Review: Alien: Isolation – Muffled Screams
As someone who, for the most part, stays far away from horror related media, the Alien franchise has always been the one property that has been capable of sucking me into its frightening stories of space, evil corporations and chest-bursting creatures. Alien: Isolation is Creative Assembly’s attempt to craft a playable version of Ridley Scott’s nightmare inducing classic that delivers some scares but stumbles in its execution.
Taking place 15 years after the events of Alien, players are put in the role of engineer Amanda Ripley, the daughter of Sigourney Weaver’s iconic Ellen Ripley character. Seeking closure to her mother’s mysterious disappearance, she agrees to travel with a small crew of Weyland-Yutani company members to reclaim the recovered flight recorder of the Nostromo that is aboard Sevastopol Station — a freeport and commercial outpost in the process of being decommissioned by the Seegson Corporation.
Upon your arrival, of course, things aren’t exactly rainbows and sunshine. Sevastopol appears to be in rough shape with communications down and unable to dock your shuttle. Donning spacesuits, you attempt to spacewalk to the station with your small party, only to be separated by debris, just barely pulling yourself in through an airlock to apparent safety.
The tagline for the original 1979 Alien film is “in space no one can you hear you scream,” referring to the Nostromo starfreighter’s crew struggling with a perfect killing machine in complete isolation. Creative Assembly has ramped up the setting’s scale while retaining the core concept of seclusion in the form of Sevastopol Station.
You find that society has broken down and the station has become part ghost town and part wild west, with scavengers traveling in small parties to find what supplies they can and shooting anyone who gets too close. The whole facility is on lockdown and the transits aren’t working, creating a cramped and claustrophobic vibe that makes it feel less like a giant playground to run through and more like a massive segmented death trap.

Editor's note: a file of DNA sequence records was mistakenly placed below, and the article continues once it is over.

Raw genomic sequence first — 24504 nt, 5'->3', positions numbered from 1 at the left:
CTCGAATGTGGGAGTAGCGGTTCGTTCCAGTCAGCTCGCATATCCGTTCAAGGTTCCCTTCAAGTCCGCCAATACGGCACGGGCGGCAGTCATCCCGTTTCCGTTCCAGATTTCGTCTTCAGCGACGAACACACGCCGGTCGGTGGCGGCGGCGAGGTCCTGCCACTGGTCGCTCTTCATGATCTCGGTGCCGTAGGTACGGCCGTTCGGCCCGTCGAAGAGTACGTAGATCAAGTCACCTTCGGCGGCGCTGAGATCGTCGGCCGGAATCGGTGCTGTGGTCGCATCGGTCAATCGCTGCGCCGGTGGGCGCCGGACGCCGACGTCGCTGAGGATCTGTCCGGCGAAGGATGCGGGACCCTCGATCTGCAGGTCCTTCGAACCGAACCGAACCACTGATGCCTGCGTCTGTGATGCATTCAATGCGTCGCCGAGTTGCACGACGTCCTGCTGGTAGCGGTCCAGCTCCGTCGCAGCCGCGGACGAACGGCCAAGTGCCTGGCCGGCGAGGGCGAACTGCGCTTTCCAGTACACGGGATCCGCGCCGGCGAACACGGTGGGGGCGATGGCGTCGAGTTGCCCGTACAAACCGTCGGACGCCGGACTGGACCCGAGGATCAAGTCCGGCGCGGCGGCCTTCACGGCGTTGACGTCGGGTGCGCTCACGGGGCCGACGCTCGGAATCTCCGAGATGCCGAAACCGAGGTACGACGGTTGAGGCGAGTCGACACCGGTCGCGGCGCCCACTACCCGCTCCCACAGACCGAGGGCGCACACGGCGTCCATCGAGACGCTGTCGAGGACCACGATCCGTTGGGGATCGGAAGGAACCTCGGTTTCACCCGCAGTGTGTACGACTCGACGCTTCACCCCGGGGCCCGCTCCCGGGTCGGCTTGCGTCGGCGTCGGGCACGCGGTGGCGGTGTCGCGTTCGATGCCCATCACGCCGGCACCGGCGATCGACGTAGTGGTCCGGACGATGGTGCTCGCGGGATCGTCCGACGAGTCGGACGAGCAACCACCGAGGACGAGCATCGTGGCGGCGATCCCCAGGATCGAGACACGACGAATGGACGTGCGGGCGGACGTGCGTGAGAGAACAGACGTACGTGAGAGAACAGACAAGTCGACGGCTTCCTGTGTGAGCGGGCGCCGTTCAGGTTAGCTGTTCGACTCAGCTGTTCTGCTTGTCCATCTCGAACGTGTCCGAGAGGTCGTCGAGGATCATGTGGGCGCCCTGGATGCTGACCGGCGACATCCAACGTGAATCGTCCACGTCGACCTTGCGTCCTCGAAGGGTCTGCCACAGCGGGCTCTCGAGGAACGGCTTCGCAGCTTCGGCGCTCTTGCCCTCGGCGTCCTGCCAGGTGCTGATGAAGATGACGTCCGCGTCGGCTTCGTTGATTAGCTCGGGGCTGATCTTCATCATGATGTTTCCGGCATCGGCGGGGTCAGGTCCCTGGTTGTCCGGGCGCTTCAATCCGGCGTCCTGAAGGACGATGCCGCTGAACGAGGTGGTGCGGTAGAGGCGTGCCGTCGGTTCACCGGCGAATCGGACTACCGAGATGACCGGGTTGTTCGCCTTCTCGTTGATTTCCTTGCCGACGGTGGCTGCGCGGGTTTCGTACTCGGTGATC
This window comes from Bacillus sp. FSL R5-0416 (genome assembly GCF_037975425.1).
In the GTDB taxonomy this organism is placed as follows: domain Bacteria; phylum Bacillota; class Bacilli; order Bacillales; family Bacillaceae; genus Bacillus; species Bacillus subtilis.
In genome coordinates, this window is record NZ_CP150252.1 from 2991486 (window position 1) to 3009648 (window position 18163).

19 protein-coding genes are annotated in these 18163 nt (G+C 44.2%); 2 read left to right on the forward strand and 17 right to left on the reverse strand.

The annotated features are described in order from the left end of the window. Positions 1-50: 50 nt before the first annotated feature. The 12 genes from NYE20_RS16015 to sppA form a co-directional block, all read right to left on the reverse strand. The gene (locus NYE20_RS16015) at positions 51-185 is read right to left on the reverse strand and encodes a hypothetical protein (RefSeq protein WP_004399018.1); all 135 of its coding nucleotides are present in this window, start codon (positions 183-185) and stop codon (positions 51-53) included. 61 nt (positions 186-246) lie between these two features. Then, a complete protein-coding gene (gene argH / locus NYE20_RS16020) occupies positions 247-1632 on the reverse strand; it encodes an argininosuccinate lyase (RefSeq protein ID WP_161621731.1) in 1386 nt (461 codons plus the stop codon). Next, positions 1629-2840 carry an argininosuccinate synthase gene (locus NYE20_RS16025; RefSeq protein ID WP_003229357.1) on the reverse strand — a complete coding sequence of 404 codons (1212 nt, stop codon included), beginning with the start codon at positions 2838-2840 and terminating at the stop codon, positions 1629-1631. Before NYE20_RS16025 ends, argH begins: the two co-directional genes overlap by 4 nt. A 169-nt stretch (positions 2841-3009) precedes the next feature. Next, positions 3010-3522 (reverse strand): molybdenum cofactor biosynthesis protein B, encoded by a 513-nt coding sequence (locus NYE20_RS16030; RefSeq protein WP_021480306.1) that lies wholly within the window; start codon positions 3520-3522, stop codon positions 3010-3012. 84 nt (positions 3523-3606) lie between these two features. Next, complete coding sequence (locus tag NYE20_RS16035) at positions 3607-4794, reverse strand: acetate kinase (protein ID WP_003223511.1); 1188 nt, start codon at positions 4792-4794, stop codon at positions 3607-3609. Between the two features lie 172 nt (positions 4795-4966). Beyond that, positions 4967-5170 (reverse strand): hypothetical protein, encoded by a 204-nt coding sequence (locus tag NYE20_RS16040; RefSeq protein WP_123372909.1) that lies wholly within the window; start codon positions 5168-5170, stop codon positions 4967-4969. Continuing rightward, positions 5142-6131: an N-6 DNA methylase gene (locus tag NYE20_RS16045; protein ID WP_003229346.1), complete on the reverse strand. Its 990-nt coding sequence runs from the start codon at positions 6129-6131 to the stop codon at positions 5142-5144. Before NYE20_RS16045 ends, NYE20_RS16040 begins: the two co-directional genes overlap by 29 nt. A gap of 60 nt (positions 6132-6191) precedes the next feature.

The claustrophobic environment is accentuated by the remarkable work done in replicating Ron Cobb’s design style that is heavily utilized in the original film. The industrial design, while a little silly looking in today’s era of smartphones and tablets, was applauded for its logical and plausible design in the 70s and early 80s. There are beige computers with green hard pixel edged text scrawling across their screens, safety signs for emergency locks on doors and more that all relate back to Cobb’s work on making an futuristic extension of the technology of the movies time.
An eerie soundtrack composed by Jeff van Dyck — inspired by the late Jerry Goldsmith’s work — and the sound design that Mark Angus oversaw really punches the amazing aesthetic design home. Authentic sounds from the original movie like buzzing alarms, analogue chirps and the beeping of the iconic motion sensor all contribute to making Alien: Isolation’s dark and brooding setting the most convincing video game depiction of an established IP that I have ever seen. The artists and sound designers at Creative Assembly should give themselves a hearty pat on the back for truly nailing it.
The suspense Creative Assembly builds early in the game through establishing the setting creates the perfect introduction to a horror game. For nearly the first three hours that I played Alien: Isolation, I did not see the titular creature at all, but rather heard rumbles in the stations hull and the drifting shadows in the sparks of severed electrical cords. It ingrains a sense that something is there, stalking you in the dark, making every little step you make come with a sense of paranoia to what you might encounter around every corner.
Unfortunately, the superb detail in the environment and the building tension leads to a very mixed payoff. When you actually encounter the Xenomorph for the first time, it is truly terrifying. The beast can be heard moving through the ducts above your head and the vents below your feet. When it clambers out of hiding to stalk you in the halls of Sevastopol, the thumping of its steps, the bone-chilling hisses it makes as it tries to sniff you out and the slithering noise of its tail dragging along the steel floors are all enough to raise your blood, that is, so long as you stay immersed in the moment of the game.